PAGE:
Ohio’s ballot measure is slated for this November, which could mean abortion access may not play in the state’s Senate race next year. Maryland and New York’s measures will not take place until November 2024. 

However, the issue could play up and down the ballot in a swing state such as Arizona, or even a red state such as Florida. 

“It’ll be at the forefront of voters’ minds. It probably will drive turnout for Democrats there, so it’s an issue that Republicans will have to be very comfortable talking about,” one Republican strategist told The Hill. 

Democrats say they are hopeful after abortion rights supporters were victorious in Kansas, Kentucky, Montana and Michigan, where voters cast ballots backing rights to the procedure in the states. Democrats also attribute recent special election victories in Virginia, Wisconsin and New Hampshire to abortion rights messaging.

“What that shows you is that even though it’s past 2022, a lot of these candidates are still talking about it,” said Abhi Rahman, a Democratic strategist and communications director at the Democratic Legislative Campaign Committee. 

The Democratic Senatorial Campaign Committee (DSCC) echoed this sentiment in a statement to The Hill, telegraphing that it plans to keep the issue in the forefront next year.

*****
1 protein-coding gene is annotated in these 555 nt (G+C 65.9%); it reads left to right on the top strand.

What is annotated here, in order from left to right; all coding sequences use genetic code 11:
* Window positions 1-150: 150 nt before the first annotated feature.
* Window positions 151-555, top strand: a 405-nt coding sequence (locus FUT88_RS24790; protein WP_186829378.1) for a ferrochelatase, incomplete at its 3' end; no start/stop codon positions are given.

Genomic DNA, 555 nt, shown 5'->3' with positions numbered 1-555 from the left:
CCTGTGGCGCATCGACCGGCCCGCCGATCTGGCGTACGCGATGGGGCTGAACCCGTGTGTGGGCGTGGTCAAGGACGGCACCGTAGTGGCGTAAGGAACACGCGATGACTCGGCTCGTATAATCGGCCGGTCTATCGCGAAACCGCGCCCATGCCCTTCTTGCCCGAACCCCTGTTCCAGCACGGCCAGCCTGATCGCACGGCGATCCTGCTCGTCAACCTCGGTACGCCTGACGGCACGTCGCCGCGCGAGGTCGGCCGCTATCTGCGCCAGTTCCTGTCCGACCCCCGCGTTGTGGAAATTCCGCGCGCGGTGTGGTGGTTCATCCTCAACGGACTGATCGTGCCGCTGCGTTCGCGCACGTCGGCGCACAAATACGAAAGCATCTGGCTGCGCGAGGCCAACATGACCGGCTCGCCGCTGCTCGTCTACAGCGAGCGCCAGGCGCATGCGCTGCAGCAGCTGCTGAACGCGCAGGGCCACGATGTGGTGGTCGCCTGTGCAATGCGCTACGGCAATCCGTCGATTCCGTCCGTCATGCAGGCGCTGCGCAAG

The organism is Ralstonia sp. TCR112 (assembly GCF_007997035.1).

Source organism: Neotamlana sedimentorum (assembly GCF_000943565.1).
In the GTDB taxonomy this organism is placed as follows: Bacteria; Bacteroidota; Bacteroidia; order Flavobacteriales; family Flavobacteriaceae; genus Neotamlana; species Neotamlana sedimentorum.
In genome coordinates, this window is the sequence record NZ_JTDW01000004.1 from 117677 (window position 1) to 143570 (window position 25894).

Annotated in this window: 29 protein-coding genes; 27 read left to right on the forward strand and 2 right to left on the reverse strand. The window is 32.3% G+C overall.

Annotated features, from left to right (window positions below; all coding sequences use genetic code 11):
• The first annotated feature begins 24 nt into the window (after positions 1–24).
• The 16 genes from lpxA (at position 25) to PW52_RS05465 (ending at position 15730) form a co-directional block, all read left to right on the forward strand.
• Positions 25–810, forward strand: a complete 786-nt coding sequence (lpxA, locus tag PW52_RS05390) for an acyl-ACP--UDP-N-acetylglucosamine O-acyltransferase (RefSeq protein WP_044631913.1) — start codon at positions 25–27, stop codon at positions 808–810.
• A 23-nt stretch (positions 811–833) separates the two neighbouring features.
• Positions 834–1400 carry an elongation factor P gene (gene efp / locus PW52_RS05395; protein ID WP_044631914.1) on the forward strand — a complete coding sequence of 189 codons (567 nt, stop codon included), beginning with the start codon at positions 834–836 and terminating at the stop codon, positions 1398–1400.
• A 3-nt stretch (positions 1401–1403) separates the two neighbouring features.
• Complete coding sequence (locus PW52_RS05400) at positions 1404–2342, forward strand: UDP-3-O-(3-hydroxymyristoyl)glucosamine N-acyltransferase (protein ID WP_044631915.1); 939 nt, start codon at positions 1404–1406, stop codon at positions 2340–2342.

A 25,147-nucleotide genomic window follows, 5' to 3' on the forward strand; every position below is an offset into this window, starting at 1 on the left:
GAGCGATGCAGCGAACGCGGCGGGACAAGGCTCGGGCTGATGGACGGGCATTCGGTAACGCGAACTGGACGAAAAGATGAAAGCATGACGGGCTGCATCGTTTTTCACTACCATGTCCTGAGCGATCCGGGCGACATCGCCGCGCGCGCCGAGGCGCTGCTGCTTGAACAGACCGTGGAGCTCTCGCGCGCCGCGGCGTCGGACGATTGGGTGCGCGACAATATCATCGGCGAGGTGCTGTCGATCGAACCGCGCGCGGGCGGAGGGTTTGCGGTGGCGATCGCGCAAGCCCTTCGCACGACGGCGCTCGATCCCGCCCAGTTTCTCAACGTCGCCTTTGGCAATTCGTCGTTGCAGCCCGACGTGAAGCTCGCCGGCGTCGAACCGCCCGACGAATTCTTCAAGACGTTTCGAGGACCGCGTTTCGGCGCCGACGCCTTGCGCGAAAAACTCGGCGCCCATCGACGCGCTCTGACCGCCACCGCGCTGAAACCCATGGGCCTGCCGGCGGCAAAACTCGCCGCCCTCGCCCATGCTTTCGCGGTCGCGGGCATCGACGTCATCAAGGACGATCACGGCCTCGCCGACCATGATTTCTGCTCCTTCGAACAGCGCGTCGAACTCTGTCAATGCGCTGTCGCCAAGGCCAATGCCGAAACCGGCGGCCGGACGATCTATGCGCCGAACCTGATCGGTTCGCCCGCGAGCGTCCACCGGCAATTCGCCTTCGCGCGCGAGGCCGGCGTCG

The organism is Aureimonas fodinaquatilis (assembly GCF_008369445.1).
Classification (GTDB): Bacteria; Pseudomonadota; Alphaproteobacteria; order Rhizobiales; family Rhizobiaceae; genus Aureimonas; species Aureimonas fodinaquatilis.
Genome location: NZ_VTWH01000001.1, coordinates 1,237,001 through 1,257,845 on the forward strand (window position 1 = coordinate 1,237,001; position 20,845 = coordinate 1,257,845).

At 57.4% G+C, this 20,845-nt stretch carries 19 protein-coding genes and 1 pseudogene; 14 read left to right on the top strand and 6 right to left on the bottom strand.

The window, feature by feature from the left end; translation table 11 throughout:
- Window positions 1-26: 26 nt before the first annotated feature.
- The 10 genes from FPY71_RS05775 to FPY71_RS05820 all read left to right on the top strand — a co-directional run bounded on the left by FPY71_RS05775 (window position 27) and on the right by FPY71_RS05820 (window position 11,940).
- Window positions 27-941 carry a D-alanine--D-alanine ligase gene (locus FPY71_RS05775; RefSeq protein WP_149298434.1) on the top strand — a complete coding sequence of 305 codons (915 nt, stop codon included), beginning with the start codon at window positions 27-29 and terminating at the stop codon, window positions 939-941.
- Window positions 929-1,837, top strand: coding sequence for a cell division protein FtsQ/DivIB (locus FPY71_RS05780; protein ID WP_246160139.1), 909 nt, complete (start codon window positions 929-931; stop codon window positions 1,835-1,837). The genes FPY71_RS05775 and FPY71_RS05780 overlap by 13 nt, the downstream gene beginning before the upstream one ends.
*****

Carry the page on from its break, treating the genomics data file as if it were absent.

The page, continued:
“On the record and on video, Republican Senate candidates have already staked out dangerous positions that would make abortion illegal and rip away women’s right to make our own health care decisions,” said Nora Keefe, a spokesperson for the DSCC. “We’ll make sure voters see and hear what Republicans have said in their own words, and in 2024 voters will hold them accountable by rejecting them and their toxic agenda.”

Republicans are in agreement that they need to paint Democrats’ stances on abortion as dangerous, pointing specifically to their positions on late-term abortions. 

“The truth is, they’re telling you there should be no restrictions on abortion,” a second GOP strategist said. “It’s kind of like the goal post, at least for the Democrats, is literally moved to the point of — and I don’t mean to be crass when I say this — it’s just not a baby until it leaves the hospital.”

Gallup poll released in June found that 69 percent of Americans said they believe abortion should generally be legal in the first three months of pregnancy, 37 percent said it should be legal in the second three months of pregnancy, and 22 percent said it should be legal in the last three months of pregnancy. While Gallup’s polling shows the results are the highest trends shown in its poll since 1996, there continues to be decreasing support for the procedure’s legalization in the later stages of pregnancy. 

“[In a lot of] voters’ minds, they just view Republicans as across-the-board no abortions whatsoever, no exceptions whatsoever, but when you actually dig into the details of what they actually believe, their position even among voters who call themselves pro-choice, their position is not that far out of line from the mainstream party platform,” the first Republican strategist said. 

Democrats are predictably skeptical. 

“It’s the biggest loss of rights for a large group of people in the last 50 years,” Rahman said. “So no matter what they do, it really won’t help them because all they’re doing is putting lipstick on a pig.”